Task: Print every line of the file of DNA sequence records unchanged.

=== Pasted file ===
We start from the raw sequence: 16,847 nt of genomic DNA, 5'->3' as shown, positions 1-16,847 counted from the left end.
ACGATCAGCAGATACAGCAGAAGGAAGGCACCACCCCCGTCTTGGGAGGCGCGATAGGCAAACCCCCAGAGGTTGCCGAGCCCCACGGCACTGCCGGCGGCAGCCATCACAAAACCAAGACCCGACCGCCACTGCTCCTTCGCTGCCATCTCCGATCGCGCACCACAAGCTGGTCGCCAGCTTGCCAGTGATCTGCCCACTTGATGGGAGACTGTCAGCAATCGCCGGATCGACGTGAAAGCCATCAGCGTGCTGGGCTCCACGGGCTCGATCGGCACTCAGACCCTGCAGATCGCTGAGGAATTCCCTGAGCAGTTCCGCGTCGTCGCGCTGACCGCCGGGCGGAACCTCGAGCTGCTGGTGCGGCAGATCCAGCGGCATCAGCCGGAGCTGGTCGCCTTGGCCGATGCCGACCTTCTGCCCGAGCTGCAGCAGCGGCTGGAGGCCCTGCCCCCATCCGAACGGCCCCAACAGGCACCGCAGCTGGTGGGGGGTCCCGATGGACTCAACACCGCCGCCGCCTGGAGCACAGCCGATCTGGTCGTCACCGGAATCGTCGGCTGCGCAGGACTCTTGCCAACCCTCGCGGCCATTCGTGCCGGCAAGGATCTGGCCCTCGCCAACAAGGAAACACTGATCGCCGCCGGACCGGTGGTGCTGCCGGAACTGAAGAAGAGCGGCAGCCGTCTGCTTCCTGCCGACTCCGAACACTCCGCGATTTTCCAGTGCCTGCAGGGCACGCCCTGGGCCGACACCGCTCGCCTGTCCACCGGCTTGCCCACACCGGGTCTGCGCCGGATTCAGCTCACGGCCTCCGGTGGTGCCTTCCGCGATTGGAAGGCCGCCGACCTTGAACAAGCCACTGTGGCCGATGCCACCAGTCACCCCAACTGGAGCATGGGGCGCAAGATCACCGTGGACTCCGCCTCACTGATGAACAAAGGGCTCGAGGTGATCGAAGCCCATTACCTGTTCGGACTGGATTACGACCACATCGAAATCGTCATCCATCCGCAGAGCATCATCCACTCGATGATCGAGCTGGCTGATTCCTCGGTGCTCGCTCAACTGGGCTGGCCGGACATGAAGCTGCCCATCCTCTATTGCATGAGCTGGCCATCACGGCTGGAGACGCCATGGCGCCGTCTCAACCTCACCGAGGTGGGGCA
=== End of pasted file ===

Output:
We start from the raw sequence: 16,847 nt of genomic DNA, 5'->3' as shown, positions 1-16,847 counted from the left end.
ACGATCAGCAGATACAGCAGAAGGAAGGCACCACCCCCGTCTTGGGAGGCGCGATAGGCAAACCCCCAGAGGTTGCCGAGCCCCACGGCACTGCCGGCGGCAGCCATCACAAAACCAAGACCCGACCGCCACTGCTCCTTCGCTGCCATCTCCGATCGCGCACCACAAGCTGGTCGCCAGCTTGCCAGTGATCTGCCCACTTGATGGGAGACTGTCAGCAATCGCCGGATCGACGTGAAAGCCATCAGCGTGCTGGGCTCCACGGGCTCGATCGGCACTCAGACCCTGCAGATCGCTGAGGAATTCCCTGAGCAGTTCCGCGTCGTCGCGCTGACCGCCGGGCGGAACCTCGAGCTGCTGGTGCGGCAGATCCAGCGGCATCAGCCGGAGCTGGTCGCCTTGGCCGATGCCGACCTTCTGCCCGAGCTGCAGCAGCGGCTGGAGGCCCTGCCCCCATCCGAACGGCCCCAACAGGCACCGCAGCTGGTGGGGGGTCCCGATGGACTCAACACCGCCGCCGCCTGGAGCACAGCCGATCTGGTCGTCACCGGAATCGTCGGCTGCGCAGGACTCTTGCCAACCCTCGCGGCCATTCGTGCCGGCAAGGATCTGGCCCTCGCCAACAAGGAAACACTGATCGCCGCCGGACCGGTGGTGCTGCCGGAACTGAAGAAGAGCGGCAGCCGTCTGCTTCCTGCCGACTCCGAACACTCCGCGATTTTCCAGTGCCTGCAGGGCACGCCCTGGGCCGACACCGCTCGCCTGTCCACCGGCTTGCCCACACCGGGTCTGCGCCGGATTCAGCTCACGGCCTCCGGTGGTGCCTTCCGCGATTGGAAGGCCGCCGACCTTGAACAAGCCACTGTGGCCGATGCCACCAGTCACCCCAACTGGAGCATGGGGCGCAAGATCACCGTGGACTCCGCCTCACTGATGAACAAAGGGCTCGAGGTGATCGAAGCCCATTACCTGTTCGGACTGGATTACGACCACATCGAAATCGTCATCCATCCGCAGAGCATCATCCACTCGATGATCGAGCTGGCTGATTCCTCGGTGCTCGCTCAACTGGGCTGGCCGGACATGAAGCTGCCCATCCTCTATTGCATGAGCTGGCCATCACGGCTGGAGACGCCATGGCGCCGTCTCAACCTCACCGAGGTGGGGCA